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A BOLT OR 2 OF LIGHTNING
The night before any shoot my camera gear gets the once over with a clean damp cloth and a check list of what to bring and not to bring. On this particular night around 7pm the skies over manila lit up with lightning. It was everywhere on the horizon-as if the electrical bolts were saved up for a few nights and were all let loose at the same time.
These frames were captured at around 8:15pm after my camera gear were all clean and squared away for the next day. There was a very slight drizzle outside. The lightning storm had been going on for more than an hour and I’d be sure this time I would get a few frames.
I questionably put my cleaning cloth to the side and proceeded to set up the camera. Knowing quite well that it would get the once over again.
SEEING STARS AFTER 40 MINUTES
Going on vacation is a good thing. It gives the daily bump and grind a little break and lets your inner photographer do what it wants.
Doing star trails is an easy task so long as the necessary elements cooperate. And a few of those are controlled by mother nature. A clear night sky without too much light from the moon is as important as having a dslr remote for bulb. What’s a night sky without too much moon light? Well, a simple gauge is total blackness when you look through the dslr’s viewfinder. It would be a great plus without clouds as they reflect the light from the moon.
Composing, obviously will be difficult. So it’s either do a guesstimate or shoot test shots on bulb setting til you get it right. Opting for the latter an initial 2 minute exposure told me to adjust composition to include framing elements such as the trees.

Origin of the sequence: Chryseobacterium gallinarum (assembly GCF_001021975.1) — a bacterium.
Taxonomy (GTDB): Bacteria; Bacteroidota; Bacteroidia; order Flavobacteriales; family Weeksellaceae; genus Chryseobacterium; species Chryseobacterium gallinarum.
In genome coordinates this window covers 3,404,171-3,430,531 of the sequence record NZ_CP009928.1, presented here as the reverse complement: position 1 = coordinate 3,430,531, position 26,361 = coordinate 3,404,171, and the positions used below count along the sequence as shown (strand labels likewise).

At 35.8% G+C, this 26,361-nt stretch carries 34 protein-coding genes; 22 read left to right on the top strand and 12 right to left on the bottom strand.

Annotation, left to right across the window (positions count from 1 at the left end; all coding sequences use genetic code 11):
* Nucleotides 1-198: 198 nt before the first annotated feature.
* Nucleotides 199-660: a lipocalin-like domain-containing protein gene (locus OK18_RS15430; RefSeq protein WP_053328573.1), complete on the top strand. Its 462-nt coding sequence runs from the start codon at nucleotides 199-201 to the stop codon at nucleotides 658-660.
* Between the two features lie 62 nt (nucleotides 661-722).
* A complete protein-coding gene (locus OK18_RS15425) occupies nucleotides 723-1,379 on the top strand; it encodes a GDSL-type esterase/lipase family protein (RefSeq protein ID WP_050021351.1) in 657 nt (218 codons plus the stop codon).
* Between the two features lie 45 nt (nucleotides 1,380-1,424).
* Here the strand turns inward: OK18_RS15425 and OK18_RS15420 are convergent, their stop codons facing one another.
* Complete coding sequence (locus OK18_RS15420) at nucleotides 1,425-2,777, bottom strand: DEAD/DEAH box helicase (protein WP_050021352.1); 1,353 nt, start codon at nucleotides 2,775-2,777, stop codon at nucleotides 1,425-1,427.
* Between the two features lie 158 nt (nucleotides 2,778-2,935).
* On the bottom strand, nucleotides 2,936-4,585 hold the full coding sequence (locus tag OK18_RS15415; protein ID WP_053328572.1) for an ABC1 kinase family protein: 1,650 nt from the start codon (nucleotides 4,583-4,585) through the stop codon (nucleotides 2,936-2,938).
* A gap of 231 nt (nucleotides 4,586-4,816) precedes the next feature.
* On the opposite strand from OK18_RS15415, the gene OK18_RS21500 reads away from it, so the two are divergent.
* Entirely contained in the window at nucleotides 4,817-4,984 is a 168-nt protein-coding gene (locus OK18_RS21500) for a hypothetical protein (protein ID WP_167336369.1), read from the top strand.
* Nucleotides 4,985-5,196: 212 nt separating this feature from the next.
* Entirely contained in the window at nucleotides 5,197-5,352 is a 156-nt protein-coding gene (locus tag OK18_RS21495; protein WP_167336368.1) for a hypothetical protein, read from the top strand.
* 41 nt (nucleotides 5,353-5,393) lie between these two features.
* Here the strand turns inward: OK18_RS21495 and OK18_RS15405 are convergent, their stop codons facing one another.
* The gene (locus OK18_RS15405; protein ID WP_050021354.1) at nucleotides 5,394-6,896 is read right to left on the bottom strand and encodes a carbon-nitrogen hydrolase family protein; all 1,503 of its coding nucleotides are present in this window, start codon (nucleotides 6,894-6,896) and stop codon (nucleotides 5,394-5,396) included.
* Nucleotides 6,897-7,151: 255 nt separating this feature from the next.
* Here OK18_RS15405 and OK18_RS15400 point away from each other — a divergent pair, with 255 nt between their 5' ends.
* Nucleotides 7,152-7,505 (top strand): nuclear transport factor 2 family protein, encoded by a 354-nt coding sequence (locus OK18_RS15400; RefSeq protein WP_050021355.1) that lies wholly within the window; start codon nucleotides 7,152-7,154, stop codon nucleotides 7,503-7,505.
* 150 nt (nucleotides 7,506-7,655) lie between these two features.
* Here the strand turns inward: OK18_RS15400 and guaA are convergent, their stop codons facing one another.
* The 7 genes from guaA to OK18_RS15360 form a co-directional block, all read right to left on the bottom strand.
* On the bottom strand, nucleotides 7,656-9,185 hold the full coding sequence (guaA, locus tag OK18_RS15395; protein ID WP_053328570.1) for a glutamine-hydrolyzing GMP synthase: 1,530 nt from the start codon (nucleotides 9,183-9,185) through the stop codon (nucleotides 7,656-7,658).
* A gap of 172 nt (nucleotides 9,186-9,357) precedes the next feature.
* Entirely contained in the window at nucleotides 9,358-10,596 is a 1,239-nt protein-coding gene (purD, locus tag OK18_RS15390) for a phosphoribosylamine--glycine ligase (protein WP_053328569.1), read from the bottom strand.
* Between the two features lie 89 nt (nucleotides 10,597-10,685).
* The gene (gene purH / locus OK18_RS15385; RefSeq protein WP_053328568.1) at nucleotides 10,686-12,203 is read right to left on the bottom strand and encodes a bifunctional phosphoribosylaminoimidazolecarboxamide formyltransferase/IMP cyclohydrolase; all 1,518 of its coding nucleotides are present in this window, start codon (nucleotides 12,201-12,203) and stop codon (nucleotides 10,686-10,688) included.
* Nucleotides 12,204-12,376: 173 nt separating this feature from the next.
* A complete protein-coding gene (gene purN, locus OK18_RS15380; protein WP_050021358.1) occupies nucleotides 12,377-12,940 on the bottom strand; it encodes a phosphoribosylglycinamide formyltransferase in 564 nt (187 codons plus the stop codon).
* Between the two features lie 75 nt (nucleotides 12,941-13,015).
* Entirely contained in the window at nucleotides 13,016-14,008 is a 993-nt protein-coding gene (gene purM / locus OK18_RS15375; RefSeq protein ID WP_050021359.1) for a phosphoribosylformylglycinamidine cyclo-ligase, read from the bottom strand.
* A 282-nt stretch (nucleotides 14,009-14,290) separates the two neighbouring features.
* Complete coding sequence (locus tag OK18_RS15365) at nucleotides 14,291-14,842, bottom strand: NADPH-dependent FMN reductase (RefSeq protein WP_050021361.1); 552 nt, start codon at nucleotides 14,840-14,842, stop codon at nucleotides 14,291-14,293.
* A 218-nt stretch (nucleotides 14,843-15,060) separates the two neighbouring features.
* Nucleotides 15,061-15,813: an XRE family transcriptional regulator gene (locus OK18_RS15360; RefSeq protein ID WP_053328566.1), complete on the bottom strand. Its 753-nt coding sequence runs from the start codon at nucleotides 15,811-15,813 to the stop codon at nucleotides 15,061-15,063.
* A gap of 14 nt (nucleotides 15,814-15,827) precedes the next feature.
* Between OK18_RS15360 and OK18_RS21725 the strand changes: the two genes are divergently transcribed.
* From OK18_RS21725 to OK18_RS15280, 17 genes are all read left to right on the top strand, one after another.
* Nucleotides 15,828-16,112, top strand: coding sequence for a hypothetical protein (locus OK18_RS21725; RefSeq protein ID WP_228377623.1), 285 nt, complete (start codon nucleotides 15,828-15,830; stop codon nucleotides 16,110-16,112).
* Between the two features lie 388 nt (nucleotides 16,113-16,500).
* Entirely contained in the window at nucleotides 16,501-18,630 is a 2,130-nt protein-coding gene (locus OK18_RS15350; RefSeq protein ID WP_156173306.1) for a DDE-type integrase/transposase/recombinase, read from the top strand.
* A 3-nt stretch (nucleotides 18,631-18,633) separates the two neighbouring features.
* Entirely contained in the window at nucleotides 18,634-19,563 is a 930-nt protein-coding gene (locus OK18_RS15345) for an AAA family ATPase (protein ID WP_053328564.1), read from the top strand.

Turn off AF and IS and manually focus to infinity. Plug in your choice of remote and use a steady tripod with a ball head.
Now that the dslr set up is raring to go make sure a dark colored cloth is handy to cover up the viewfinder so no ambient light will spill onto the sensor. And make sure to time the exposure (duh…).
Shoot in RAW when possible and adjust white balance in post processing. That way the white balance can be set to auto and keeping the settings as simple as possible. All you will have to worry about is the aperture. Start at f/5.6 and adjust accordingly.
This exposure was at 20 minutes (not bad considering this was a first try). The 50D then took another 20 minutes to process the exposure as the long exposure noise reduction was turned on. The camera produces a black background to counter the noise in that extra time. In total this single exposure lasted 40 minutes.
If you have any questions or comments don’t hesitate to use the comment box. Thanks for reading.